Five environmental groups filed a federal lawsuit Wednesday against the state’s air pollution control agencies, claiming the West Elk coal mine near Paonia has been operating without proper state and federal emissions permits since September 2021.
The complaint alleges the agencies have failed to grant or deny required permits within the statutory requirements.
Wildearth Guardians, Center for Biological Diversity, Sierra Club, High Country Conservation Advocates, and Wilderness Workshop joined in the lawsuit, asking the court to issue an order that the state act within 90 days to issue or deny a permit.
The complaint says that the West Elk Mine, the largest underground coal mine in Colorado, which is owned and operated by a subsidiary of Arch Coal, emits volatile organic compounds and hazardous air pollutants to the degree that it qualifies as a “major source” of air pollutants.
This requires the mine to obtain a federal Clean Air Act Title V permit from the state, the suit adds. Title V delegates federal Clean Air Act permitting to the states for major air pollution sources. A delay in issuing a permit of more than 18 months constitutes a “final action” by the state that allow lawsuits to be filed.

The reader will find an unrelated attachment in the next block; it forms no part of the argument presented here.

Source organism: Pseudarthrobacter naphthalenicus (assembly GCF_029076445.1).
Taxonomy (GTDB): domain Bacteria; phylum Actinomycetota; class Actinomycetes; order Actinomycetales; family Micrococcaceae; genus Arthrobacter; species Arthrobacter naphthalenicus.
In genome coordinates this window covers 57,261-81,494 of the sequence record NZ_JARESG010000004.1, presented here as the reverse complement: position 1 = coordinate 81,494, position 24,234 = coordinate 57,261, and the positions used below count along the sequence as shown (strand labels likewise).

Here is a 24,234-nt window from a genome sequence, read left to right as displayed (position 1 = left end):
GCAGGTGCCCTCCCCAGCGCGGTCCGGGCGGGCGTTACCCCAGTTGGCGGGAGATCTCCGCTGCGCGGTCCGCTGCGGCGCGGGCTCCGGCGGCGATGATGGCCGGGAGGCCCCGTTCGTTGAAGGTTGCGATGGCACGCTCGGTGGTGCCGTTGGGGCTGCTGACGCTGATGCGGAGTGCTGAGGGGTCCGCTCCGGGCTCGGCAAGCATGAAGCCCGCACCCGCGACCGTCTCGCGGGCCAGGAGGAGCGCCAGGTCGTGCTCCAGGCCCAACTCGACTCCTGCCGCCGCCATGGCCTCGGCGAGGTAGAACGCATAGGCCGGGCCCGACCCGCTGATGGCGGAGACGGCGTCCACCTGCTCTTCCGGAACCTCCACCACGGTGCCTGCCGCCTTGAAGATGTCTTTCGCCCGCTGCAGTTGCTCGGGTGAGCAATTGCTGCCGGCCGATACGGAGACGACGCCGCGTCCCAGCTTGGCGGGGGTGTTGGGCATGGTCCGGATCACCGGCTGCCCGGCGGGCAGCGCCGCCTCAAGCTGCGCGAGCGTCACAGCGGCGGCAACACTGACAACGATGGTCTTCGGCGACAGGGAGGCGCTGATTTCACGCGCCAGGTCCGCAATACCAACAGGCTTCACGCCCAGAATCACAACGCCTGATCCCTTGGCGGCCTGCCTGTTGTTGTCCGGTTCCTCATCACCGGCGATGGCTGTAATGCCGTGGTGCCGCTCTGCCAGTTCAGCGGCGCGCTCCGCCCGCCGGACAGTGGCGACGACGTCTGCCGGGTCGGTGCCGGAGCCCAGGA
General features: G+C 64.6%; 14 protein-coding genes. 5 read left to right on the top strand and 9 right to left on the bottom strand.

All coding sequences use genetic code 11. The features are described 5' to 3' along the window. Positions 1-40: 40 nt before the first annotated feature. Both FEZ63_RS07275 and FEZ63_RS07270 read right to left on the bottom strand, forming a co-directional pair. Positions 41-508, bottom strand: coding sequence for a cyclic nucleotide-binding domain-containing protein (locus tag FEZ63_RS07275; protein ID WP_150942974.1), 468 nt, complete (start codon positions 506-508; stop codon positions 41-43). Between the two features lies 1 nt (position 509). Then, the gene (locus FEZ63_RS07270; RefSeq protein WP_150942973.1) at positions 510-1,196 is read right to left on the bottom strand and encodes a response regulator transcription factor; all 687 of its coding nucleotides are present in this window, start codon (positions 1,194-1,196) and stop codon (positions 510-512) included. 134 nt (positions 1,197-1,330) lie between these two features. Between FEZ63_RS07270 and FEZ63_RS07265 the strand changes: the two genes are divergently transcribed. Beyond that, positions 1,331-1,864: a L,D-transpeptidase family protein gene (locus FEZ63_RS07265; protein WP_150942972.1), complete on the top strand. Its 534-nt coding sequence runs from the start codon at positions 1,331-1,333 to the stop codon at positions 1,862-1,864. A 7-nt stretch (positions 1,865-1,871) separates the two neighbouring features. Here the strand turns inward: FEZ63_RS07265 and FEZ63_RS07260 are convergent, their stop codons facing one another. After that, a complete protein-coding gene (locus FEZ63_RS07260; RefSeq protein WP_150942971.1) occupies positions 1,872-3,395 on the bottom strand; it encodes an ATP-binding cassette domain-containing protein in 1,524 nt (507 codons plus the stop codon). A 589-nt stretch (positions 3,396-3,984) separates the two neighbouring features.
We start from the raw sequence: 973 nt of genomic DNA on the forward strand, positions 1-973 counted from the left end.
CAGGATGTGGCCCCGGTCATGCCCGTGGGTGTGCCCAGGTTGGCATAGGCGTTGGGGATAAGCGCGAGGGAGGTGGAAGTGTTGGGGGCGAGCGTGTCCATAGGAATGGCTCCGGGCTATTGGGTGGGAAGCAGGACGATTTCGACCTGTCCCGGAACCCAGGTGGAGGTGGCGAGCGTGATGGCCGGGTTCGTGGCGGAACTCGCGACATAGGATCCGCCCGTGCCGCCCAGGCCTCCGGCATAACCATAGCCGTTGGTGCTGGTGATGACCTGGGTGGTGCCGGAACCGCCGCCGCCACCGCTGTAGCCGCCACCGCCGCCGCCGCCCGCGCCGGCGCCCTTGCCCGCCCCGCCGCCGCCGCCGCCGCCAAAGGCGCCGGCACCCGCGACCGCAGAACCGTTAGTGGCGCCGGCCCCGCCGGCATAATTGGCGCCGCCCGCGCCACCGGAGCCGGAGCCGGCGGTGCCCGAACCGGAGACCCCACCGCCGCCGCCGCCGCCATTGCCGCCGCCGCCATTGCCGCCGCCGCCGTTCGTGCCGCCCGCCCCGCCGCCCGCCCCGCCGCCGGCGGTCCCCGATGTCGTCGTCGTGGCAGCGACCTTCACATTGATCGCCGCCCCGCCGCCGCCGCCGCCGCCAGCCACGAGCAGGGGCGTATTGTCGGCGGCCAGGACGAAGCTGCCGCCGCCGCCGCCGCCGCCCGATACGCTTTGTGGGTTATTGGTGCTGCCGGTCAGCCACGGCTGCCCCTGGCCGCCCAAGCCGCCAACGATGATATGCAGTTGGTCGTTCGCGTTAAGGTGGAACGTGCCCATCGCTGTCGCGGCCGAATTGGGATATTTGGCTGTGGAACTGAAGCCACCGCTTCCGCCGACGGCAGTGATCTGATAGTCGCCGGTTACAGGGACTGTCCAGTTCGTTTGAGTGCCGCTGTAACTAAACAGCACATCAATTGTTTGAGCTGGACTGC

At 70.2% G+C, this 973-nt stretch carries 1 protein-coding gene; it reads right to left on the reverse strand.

“This permit has languished for too long, so I’m hoping this lawsuit will push the agency to do its job to protect people and wildlife the way our clean-air laws intend,” said Allison Melton, an attorney with the Center for Biological Diversity. “State and federal pollution laws only work if agencies follow them.”
Permits are required when a major source emits more than 100 tons per year (TPY) of air pollutants, including Carbon Monoxide (CO), Volatile Organic Compounds (VOCs), and Oxides of Nitrogen (NOx) or 10 tons per year of any classified hazardous air pollutant.
The West Elk Coal Mine estimates that its actual emissions of VOCs is at least 274 TPY, and its actual emissions of n-hexane, another hazardous air pollutant, is at least 13.6 TPY, according to the lawsuit.
“This failure to comply with air quality laws is unacceptable to Gunnison County residents and visitors who value clean air, climate change action, and healthy public lands,” said Matt Reed, public lands director with Gunnison County-based High Country Conservation Advocates. “It’s time for action, not more foot-dragging.”
While maintaining the state cannot comment on litigation, Leah Schleifer, communications and outreach specialist for the Colorado Air Pollution Control Division, said in a statement to The Denver Gazette that the division is “working diligently to process Arch Coal’s West Elk Mine Title V permit application.”
“The West Elk Mine is currently operating under the terms and conditions of their construction permit,” Schleifer continued.
Courts have ruled in favor of similar environmental suits against the Polis administration, including one over the state’s delay in issuing permits for the Suncor oil refinery in Commerce City.
A request for comment to Arch Coal was not returned by press time.
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